Five Things You Need To Know When Buying Olive Oil.
Extra virgin olive oil, a staple of the Mediterranean diet, gives an exquisite touch to foods, and has emerged as a superfood in scientific studies.
Research published in the New England Journal of Medicine, The BMJ, and The Journal of American College of Cardiology all link increased extra virgin olive oil consumption with reduced risk of cardiovascular disease and other major maladies. The Food and Drug Administration recommends two tablespoons per day for health benefits.
BUT NOT ALL OLIVE OILS ARE CREATED EQUAL!
- Fraudulent Olive Oil is a problem in the US, UK, and the EU. Research, by the University of California, Davis, found that more than 70% of olive oil sold in supermarkets was not extra virgin.
- Check for a harvest and expiration dates. You need to check both for the harvest and expiration date reported on the bottle. Olive oil is not like wine; it does not get better with age. If correctly kept, olive oil maintains all of its nutritional quality for two years after production date.
- The bottle/container matters. High quality extra virgin olive oil should have a dark bottle or a special container that protects the oil. (You want to protect your olive oil from light and air in a dark and airtight container.)
- It should taste fresh. It should taste fruity, grassy, and leave a peppery taste in the back of your throat. The intensity and the complexity of the flavor varies according to the soil and the olive cultivars mix. You can always find the best match for your cuisine among high quality Italian extra virgin olive oils.
- Olive Oil should contain polyphenols. High quality olive oil contains antioxidant and polyphenols. You can taste polyphenols in olive oil; it’s that slightly bitter, peppery, and pungent quality valued by reliable tasters. Extra virgin olive oil contains about 500 mg/l of polyphenols. The quantity and quality of polyphenols in olive oil is closely related to the process of olive milling and further processing. Therefore, cold pressed extra virgin olive oils have substantially higher amounts of polyphenols than refined olive oils.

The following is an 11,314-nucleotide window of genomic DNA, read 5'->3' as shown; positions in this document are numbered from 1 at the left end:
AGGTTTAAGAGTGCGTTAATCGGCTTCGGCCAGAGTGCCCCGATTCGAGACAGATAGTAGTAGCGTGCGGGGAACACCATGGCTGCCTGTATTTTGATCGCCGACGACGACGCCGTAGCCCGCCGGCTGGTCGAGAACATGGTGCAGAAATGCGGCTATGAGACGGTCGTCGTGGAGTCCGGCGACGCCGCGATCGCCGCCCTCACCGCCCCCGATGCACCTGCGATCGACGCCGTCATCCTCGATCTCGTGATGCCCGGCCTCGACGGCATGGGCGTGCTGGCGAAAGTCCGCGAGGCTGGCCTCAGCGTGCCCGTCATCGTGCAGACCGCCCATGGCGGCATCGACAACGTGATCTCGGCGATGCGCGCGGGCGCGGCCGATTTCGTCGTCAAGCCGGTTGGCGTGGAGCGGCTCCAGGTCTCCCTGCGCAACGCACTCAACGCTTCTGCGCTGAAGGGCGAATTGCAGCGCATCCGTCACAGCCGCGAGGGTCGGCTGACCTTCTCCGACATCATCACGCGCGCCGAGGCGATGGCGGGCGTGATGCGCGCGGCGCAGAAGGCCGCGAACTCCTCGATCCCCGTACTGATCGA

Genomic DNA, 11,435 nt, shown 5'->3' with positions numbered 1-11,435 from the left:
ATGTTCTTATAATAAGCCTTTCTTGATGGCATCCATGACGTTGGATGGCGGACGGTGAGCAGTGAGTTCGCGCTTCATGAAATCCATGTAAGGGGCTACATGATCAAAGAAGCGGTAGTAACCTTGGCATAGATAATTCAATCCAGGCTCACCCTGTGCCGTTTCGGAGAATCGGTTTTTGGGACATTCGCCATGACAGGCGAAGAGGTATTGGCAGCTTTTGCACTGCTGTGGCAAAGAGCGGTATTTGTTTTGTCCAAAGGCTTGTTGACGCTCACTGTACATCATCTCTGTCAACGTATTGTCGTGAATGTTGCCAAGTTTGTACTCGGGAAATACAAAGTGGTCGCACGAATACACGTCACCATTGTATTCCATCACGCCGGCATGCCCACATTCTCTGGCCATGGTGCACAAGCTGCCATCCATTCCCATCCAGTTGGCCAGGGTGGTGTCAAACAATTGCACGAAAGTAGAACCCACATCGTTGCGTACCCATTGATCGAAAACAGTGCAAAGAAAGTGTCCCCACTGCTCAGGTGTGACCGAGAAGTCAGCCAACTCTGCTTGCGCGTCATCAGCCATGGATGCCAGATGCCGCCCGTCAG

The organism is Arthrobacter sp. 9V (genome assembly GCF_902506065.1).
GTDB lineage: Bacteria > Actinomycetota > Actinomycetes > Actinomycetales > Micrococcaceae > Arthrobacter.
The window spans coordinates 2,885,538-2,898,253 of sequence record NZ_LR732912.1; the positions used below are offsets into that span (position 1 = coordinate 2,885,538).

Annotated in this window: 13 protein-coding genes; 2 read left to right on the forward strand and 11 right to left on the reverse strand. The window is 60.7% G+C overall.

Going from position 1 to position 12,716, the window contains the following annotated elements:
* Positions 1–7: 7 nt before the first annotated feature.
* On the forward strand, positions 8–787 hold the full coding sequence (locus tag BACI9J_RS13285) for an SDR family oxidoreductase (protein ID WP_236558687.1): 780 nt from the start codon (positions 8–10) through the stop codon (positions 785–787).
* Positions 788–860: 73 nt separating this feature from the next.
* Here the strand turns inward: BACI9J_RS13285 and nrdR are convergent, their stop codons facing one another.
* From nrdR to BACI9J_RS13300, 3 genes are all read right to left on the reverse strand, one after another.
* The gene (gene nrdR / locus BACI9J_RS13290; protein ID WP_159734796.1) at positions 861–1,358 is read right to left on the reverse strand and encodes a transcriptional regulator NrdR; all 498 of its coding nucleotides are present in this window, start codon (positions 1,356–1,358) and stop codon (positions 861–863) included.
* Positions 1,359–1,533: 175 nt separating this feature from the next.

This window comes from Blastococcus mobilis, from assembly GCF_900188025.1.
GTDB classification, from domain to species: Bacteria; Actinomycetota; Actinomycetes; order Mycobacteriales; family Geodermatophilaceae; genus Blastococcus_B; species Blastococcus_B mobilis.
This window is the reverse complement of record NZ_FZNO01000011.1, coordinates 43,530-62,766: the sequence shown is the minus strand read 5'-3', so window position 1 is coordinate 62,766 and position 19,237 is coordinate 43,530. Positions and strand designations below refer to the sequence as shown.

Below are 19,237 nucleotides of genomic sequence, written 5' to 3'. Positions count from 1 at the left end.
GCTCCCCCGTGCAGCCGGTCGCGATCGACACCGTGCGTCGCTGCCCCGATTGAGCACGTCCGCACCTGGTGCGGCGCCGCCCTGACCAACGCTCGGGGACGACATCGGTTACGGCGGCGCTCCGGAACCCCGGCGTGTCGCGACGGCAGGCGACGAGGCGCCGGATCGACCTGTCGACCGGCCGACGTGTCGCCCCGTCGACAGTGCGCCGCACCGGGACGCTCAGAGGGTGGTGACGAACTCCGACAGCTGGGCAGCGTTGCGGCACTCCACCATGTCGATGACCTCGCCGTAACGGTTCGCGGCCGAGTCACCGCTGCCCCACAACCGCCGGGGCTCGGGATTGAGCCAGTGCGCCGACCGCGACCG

Last but not least, the extra virgin olive oil price.
It is not uncommon to find olive oil priced so low as 3€ a liter on supermarket shelves. You should always ask yourself, could this be right?
The final price for a high-quality olive oil is built on quality over quantity.
For the farmers and the producers who are striving to provide high quality extra virgin olive oil, the choice is always less is more, and this is what that implies:
- Pruning. Every spring olive trees are accurately manually pruned. Fewer olives to pick, but healthier trees and an even result on ripening.
- Early harvest. Olives picked in the early stage of ripening give a lower olive oil yield, but flavors, aromas, and antioxidants are at their maximum.
- Precise harvesting and processing. After harvesting, olives cannot sit for a long time before being processed. High quality olive oil requires that the milling be done within 24 hours max.
- Cold extraction. The processing of olives reduced to paste is a cold extraction process through vacuum and centrifuge, in order to maintain all the precious aromas and components, which are all very sensitive to high temperature. The cold extraction means again a lower olive oil yield if compared with higher temperature processing methods.
In the end, high quality extra virgin olive oil not only tastes better, but it is rich in those antioxidants that are good for your heart and for your health, thanks to the anti-inflammatory effects mediated by the antioxidants. If you compare the price of the two tablespoons a day recommended in many health dietary regimes guidelines, it is easy to see that it is worth the investment.*
* One liter (1000 ml) of extra virgin olive oil will provide more than 30 doses of two tablespoons (0.30 ml).